Producing countries could be the future of specialty coffee: they have the farms, the coffee shops, the roasteries, the passion and dedication to drive our industry forward. But they’re arguably also where SCA training is most in demand – and where it can have the biggest impact.
I’m a travelling freelance Authorized SCA Trainer and the Founder of Karibu Kahawa Camps, which provides affordable SCA education in East Africa. If you’re thinking of providing SCA training at origin, I encourage you to do it. Let me tell you why – and I’ll also share my checklist for preparing.
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SCA training with Women in Coffee Ethiopia and Asli Yaman of Kimma Coffee. Credit: Régine Léonie Guion-Fírmin
Why Are ASTs Needed?
As an Authorized SCA (Specialty Coffee Association) Trainer (AST), I’m qualified to teach a variety of SCA courses. And as a traveller trainer, I must be ready to run coffee courses anywhere with what I have available.
But why am I needed? Especially when more and more producing countries have Q graders?
Q graders are certified coffee cuppers, meaning they can assess the quality of a coffee and also run assessment courses. However, an AST runs training courses. Both have their importance and are needed in producing countries.
A Q grader can help coffee producers understand the quality of their coffee and where it needs improvements. An AST can help a producer understand how to make those improvements. They also train baristas and café owners, roasters, and more – something that producing countries need to boost internal consumption of specialty coffee, creating more demand for the product.
However, while Q graders are quite well-represented in producing countries, ASTs are often lacking – and it’s at origin where their courses are often needed the most.
Remember that coffee producers are always seeking more knowledge, not just for themselves but also so they can transfer this knowledge to their children, who, very often, leave the coffee farming life behind because it’s too hard to make a profit.
Edward Gómez, Owner of specialty coffee shop Café Con Alma, after SCA training. Credit: Régine Léonie Guion-Fírmin
What Should You Do Before You Fly?
Get vaccinated. Yellow fever is one of the most important ones, depending on your destination. Take Kenya: if you arrive overland during the rainy season, you won’t be allowed to enter without a certificate of vaccination.
Get good insurance that’s valid in the countries you’re going to – accidents can happen anywhere!
Get a bank card you can use abroad. Whether it’s a prepaid cash card, Visa, or Mastercard, you want something that will be accepted by most ATMs and with minimal charges. (Or you can get traveller’s cheques, if they’re still in use where you’re going).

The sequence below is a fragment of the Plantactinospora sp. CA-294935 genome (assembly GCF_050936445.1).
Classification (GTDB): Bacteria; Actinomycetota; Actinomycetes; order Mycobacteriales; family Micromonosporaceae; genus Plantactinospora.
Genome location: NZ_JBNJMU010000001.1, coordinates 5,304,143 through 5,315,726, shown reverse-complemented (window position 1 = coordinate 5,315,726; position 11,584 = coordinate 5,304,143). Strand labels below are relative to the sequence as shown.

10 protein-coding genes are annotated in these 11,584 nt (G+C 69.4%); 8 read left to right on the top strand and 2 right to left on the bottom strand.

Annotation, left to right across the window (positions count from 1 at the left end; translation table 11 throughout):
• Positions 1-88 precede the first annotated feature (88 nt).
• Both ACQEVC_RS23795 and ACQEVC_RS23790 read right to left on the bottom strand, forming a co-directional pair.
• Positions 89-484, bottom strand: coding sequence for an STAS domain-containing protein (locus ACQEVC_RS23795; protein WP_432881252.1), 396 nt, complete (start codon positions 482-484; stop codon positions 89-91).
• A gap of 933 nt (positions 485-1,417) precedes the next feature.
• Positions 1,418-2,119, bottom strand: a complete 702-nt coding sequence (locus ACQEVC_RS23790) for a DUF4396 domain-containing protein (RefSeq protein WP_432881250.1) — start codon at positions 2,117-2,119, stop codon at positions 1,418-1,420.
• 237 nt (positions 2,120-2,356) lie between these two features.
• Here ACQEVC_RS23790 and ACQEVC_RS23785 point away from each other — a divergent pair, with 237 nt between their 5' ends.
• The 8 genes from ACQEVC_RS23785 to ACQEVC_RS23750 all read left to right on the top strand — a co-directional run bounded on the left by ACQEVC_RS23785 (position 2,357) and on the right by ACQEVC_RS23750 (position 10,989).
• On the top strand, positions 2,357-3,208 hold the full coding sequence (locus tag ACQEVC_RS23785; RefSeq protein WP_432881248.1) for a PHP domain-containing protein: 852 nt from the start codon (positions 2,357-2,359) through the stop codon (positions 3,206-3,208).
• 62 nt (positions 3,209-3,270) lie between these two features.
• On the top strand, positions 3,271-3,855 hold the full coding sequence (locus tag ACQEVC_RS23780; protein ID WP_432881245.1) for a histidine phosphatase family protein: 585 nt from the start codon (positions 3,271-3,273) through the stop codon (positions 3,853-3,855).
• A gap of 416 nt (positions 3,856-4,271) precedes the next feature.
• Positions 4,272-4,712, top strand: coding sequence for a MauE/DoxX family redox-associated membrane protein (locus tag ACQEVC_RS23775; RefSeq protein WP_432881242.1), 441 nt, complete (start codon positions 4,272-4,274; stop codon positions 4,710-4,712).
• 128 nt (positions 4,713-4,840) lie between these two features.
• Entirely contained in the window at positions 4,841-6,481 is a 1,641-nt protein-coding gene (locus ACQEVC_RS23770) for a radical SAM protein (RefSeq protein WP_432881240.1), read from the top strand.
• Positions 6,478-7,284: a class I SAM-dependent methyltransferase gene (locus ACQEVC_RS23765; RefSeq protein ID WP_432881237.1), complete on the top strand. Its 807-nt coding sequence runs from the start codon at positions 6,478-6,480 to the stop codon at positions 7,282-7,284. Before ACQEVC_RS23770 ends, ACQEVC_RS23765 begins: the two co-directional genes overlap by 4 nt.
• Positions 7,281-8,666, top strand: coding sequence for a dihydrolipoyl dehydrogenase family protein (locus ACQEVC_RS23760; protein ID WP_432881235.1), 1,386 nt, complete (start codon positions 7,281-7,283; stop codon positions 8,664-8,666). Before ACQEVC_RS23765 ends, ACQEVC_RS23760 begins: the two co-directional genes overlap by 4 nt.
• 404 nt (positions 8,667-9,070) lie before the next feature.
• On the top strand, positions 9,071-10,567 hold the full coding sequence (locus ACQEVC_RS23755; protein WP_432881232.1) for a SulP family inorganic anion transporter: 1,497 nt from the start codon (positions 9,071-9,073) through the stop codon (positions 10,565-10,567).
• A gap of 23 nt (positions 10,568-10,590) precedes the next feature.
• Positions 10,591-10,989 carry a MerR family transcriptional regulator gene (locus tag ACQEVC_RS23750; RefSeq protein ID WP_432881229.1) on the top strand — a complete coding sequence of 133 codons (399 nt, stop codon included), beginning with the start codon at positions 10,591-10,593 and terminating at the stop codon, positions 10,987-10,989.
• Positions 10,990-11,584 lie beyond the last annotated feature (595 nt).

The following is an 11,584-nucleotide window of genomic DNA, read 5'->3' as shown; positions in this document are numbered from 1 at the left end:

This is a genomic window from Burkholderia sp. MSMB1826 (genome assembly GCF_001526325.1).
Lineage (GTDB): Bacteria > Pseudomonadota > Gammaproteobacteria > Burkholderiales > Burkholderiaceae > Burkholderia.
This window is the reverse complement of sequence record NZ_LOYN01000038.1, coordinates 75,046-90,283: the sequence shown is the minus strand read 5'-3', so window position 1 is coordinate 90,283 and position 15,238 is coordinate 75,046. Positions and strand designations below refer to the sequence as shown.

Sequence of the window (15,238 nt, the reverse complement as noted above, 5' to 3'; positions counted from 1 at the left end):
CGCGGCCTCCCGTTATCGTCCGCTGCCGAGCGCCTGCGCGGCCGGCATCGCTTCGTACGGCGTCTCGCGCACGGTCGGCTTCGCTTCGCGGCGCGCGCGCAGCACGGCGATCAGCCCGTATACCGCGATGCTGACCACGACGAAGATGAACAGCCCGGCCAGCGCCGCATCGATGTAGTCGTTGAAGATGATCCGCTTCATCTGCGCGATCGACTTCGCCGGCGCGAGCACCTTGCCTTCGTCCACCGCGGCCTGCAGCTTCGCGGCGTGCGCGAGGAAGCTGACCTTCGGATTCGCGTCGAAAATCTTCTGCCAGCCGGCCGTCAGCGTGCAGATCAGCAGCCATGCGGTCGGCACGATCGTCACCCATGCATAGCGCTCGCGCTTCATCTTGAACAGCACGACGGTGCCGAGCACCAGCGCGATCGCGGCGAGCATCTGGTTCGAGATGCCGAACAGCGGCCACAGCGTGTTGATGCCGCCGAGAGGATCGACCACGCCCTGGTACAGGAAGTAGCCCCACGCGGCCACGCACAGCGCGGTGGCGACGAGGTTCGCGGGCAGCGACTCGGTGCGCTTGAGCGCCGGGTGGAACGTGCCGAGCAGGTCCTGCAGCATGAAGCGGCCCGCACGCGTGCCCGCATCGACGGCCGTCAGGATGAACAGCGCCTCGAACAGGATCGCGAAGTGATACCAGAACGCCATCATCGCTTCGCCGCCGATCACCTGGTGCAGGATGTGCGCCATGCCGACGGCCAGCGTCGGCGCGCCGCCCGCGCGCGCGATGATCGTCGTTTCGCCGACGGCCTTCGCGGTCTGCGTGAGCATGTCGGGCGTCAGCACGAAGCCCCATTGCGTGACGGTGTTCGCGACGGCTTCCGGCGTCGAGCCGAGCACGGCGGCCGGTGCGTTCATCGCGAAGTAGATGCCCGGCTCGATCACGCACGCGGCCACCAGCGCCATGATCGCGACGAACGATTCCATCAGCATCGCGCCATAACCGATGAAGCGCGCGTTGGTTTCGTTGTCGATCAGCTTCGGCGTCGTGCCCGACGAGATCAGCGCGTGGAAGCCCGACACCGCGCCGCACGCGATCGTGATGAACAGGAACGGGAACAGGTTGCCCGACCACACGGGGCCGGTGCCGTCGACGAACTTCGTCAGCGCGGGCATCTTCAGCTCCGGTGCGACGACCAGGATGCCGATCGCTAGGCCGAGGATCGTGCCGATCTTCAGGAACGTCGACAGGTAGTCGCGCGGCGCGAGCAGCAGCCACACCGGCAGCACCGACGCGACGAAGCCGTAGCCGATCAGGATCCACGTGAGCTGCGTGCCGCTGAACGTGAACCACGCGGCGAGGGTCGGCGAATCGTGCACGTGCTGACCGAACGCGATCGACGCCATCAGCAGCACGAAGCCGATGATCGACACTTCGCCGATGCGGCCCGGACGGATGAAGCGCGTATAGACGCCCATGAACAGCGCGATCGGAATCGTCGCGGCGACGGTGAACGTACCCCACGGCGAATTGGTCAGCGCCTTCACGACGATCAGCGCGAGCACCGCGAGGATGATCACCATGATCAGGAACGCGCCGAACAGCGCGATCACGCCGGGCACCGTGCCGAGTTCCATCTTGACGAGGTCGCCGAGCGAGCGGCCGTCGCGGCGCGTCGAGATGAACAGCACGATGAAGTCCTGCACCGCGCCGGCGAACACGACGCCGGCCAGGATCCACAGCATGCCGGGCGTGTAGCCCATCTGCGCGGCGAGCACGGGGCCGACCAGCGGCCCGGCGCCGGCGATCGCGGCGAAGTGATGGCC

Get enough luggage! As you may need to bring your own equipment, choose the airline that offers the biggest luggage allowance and/or most affordable extra luggage.
SCA training in Kenya with Embu University and Rafael Mlodzianowski. Credit: Régine Léonie Guion-Fírmin
What Do You Need to Pack for Your Courses?
Think plastic! It’s much more transportable and durable than either glass or ceramics. Put your aroma vials in plastic boxes, bring plastic cupping bowls, plastic V60s…. you get the idea.
Think carefully about the coffee beans you bring. Generally, producing countries don’t import coffee from other countries, so if you want to expose your students to different origins and potentially different varieties or processing methods, you will have to bring that coffee with you.
Plastic cupping bowls, aroma vials, and more. Credit: Régine Léonie Guion-Fírmin
Language: You may need a translator, whether it’s for Spanish, Swahili, French, Cantonese…
Respect: You have been invited to a different culture. Be humble. In some cultures, men might be asked to not be alone with women. Or women may have to wear a head wrap.
Get involved: One of the best ways to start is to do it gratis. In coffee-producing countries, most of your students won’t be able to afford SCA courses. However, they will be happy to offer lodging, food, and green beans for your services. Later, they can become great connections at origin, introducing you to new students and involving you in their coffee projects.
And finally: donate more, earn less, gain a lot!
Régine, the author, with her student Angie Molina Ospina on Finca La Noreña in Tolima, Colombia. Credit: Jhon Espitia
Follow this checklist to help you prepare to deliver valuable training all over the world. Remember: the future of specialty coffee is at origin – and we can help nurture its growth.
Enjoyed this? Check out How Training Cuppers Supports Honduran Specialty Coffee
Written by Régine Léonie Guion-Firmin, Freelance AST and Founder of Karibu Kahawa Camps.
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